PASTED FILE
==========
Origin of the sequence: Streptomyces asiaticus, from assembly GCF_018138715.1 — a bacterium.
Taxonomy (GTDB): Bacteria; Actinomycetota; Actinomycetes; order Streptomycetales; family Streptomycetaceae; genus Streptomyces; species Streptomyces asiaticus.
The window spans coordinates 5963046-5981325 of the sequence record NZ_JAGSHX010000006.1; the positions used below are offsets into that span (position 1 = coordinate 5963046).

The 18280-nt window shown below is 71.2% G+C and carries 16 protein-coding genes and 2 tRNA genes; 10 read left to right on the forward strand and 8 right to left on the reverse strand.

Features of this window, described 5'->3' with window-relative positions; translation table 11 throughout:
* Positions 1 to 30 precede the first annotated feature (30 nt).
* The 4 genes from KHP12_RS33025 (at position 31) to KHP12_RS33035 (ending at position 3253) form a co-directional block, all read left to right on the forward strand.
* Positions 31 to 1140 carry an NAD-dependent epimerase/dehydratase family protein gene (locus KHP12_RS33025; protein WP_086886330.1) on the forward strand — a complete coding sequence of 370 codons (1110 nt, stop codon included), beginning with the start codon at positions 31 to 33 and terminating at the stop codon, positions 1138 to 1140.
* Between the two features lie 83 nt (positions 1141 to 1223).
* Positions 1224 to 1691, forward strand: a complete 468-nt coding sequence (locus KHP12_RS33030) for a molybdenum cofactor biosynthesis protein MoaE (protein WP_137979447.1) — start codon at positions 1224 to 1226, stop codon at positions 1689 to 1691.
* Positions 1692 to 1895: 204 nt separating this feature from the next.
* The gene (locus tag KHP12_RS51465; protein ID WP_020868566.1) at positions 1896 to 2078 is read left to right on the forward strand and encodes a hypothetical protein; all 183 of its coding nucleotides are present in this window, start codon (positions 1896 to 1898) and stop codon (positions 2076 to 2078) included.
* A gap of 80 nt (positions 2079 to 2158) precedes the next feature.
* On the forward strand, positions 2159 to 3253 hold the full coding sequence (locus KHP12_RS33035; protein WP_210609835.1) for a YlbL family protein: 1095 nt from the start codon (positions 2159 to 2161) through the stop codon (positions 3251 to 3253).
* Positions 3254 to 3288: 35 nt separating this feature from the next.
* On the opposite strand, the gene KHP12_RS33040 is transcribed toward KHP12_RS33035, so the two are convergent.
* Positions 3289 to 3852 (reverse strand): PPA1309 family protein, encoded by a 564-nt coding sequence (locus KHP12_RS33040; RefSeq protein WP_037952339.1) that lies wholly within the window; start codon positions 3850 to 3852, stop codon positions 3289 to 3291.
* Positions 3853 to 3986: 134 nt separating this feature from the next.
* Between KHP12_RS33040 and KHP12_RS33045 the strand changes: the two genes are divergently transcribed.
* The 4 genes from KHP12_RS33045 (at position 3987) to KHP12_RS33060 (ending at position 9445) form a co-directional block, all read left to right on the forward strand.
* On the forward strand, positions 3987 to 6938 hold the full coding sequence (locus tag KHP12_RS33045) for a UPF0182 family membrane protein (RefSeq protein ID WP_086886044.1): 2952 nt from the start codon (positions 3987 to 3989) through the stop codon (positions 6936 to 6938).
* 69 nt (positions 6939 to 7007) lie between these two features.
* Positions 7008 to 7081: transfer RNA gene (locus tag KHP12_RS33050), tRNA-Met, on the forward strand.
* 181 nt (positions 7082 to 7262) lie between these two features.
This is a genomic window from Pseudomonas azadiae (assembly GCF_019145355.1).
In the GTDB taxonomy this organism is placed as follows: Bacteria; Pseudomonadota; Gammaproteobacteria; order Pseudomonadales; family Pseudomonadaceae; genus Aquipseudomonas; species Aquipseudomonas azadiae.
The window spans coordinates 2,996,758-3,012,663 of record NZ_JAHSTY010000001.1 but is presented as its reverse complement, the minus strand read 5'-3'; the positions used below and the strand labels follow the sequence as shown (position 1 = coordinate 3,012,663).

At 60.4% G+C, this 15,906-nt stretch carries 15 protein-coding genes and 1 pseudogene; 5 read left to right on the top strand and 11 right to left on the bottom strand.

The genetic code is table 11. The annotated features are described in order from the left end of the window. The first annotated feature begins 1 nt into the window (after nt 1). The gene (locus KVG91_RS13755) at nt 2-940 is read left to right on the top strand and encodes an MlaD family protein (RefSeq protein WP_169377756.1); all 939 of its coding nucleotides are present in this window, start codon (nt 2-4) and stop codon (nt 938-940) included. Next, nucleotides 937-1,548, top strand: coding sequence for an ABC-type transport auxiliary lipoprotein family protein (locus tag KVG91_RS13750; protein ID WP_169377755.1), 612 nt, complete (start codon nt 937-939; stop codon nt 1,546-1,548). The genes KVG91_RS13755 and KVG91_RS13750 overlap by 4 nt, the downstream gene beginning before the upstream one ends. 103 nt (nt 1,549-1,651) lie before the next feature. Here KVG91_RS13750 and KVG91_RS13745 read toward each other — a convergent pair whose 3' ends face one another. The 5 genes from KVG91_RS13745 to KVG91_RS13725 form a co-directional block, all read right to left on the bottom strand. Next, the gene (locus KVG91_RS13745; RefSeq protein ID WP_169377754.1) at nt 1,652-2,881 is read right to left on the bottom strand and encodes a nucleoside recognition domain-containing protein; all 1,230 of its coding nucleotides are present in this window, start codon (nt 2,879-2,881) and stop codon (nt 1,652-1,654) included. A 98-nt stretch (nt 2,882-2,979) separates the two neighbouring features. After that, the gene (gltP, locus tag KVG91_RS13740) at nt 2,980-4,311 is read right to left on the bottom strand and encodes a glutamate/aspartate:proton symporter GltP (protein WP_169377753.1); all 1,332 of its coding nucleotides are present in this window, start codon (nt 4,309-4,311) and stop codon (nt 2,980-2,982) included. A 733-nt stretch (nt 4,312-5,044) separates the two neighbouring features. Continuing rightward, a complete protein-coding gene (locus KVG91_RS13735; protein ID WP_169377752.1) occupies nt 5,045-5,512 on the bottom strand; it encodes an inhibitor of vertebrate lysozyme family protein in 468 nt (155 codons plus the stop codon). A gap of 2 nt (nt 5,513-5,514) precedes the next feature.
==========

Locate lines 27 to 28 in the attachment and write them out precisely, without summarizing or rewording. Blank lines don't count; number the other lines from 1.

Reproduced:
The window spans coordinates 2,996,758-3,012,663 of record NZ_JAHSTY010000001.1 but is presented as its reverse complement, the minus strand read 5'-3'; the positions used below and the strand labels follow the sequence as shown (position 1 = coordinate 3,012,663).

At 60.4% G+C, this 15,906-nt stretch carries 15 protein-coding genes and 1 pseudogene; 5 read left to right on the top strand and 11 right to left on the bottom strand.